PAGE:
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ACP, other groups ask AMA to get out of credentialing

From the May 1998 ACP Observer, copyright 1998 by the American College of Physicians.

ACP and the American Board of Internal Medicine (ABIM) are part of a new coalition of medical organizations that is calling on the AMA to get out of the business of credentialing physicians.

ACP and ABIM have joined medical societies and boards representing family practice, pediatrics and obstetrics/gynecology in asking the AMA to end its leadership of the American Medical Accreditation Program (AMAP), which credentials physicians. The coalition wants the AMA to roll AMAP, still a pilot program, into a new credentialing program that would be run by a separate not-for-profit organization.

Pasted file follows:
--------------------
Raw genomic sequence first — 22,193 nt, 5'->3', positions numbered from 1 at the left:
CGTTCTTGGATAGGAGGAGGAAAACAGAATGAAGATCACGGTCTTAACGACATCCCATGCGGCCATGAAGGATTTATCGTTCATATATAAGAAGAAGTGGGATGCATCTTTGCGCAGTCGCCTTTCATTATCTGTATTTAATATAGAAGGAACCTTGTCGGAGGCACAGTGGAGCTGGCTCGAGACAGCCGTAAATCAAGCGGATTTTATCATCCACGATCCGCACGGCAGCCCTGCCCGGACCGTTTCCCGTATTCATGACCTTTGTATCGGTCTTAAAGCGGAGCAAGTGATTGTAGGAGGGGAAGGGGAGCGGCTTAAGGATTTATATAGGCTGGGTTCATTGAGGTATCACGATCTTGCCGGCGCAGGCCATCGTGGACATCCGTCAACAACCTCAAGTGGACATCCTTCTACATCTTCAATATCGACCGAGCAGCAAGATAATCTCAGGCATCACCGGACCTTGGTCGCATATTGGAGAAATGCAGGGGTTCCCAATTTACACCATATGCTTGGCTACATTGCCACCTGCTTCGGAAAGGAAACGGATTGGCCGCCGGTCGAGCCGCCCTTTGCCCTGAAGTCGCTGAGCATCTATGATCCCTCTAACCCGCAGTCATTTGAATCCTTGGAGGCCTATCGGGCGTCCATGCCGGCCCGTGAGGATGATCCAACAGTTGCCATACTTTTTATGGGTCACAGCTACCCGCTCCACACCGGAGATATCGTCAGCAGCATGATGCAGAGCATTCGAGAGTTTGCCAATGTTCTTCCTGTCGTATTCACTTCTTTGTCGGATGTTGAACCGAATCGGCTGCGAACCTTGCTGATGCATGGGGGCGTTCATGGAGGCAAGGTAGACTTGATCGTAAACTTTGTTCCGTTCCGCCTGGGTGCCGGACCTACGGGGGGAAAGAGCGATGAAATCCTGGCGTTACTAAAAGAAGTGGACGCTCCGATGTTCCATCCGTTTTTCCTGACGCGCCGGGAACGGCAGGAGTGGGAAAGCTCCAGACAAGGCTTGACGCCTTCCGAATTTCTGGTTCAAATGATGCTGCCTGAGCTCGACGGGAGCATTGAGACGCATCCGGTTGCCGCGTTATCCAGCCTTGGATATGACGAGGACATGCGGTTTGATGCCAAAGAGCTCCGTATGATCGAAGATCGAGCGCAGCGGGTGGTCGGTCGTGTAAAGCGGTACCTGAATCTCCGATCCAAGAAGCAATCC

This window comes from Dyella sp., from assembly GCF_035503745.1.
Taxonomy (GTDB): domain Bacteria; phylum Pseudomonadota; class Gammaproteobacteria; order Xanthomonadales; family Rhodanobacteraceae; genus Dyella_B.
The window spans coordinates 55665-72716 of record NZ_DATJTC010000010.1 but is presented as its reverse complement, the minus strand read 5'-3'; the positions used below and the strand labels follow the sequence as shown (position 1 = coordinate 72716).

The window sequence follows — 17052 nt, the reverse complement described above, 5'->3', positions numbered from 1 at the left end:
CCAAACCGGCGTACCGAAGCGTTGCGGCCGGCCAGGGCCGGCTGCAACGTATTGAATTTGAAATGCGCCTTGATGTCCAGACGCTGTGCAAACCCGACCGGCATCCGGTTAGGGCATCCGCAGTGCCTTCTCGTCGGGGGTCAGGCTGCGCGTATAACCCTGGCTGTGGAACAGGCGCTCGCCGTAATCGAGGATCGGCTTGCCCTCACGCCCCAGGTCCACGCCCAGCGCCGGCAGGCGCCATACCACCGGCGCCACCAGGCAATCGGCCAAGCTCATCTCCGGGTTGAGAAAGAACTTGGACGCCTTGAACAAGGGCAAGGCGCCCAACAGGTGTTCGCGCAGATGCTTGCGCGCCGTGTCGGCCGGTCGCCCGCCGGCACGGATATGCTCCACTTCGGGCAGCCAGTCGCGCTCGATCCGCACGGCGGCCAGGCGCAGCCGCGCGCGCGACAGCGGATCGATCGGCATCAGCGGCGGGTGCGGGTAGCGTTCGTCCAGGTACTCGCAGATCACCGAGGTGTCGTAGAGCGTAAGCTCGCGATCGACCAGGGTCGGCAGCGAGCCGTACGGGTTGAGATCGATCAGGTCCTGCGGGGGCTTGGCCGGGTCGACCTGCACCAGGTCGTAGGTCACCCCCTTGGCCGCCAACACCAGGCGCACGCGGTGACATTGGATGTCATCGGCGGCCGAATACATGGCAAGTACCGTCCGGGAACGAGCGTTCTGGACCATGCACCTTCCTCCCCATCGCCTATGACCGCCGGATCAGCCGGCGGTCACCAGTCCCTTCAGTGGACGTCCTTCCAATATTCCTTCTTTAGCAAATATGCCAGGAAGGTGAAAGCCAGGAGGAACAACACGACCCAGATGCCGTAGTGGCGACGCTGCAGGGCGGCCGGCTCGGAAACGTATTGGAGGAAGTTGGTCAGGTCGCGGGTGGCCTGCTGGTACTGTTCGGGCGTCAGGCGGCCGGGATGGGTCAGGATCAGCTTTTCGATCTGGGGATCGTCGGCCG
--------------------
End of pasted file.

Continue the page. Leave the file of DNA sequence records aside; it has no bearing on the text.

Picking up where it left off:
In a consensus statement, the group said that the AMA's goals with AMAP are "seriously limited by the inherent conflicts of interests that exist when any constituency-based organization seeks to judge and accredit its own members."

ACP Executive Vice President Walter J. McDonald, FACP, said that while physicians need to be involved in the credentialing process, the AMA should not be involved so directly. "My preference is that physicians have a fair amount of influence over what's generated," he said, "but that it be done by an organization that doesn't have an inherent conflict of interest."

The consensus statement was delivered to the AMA late last month.

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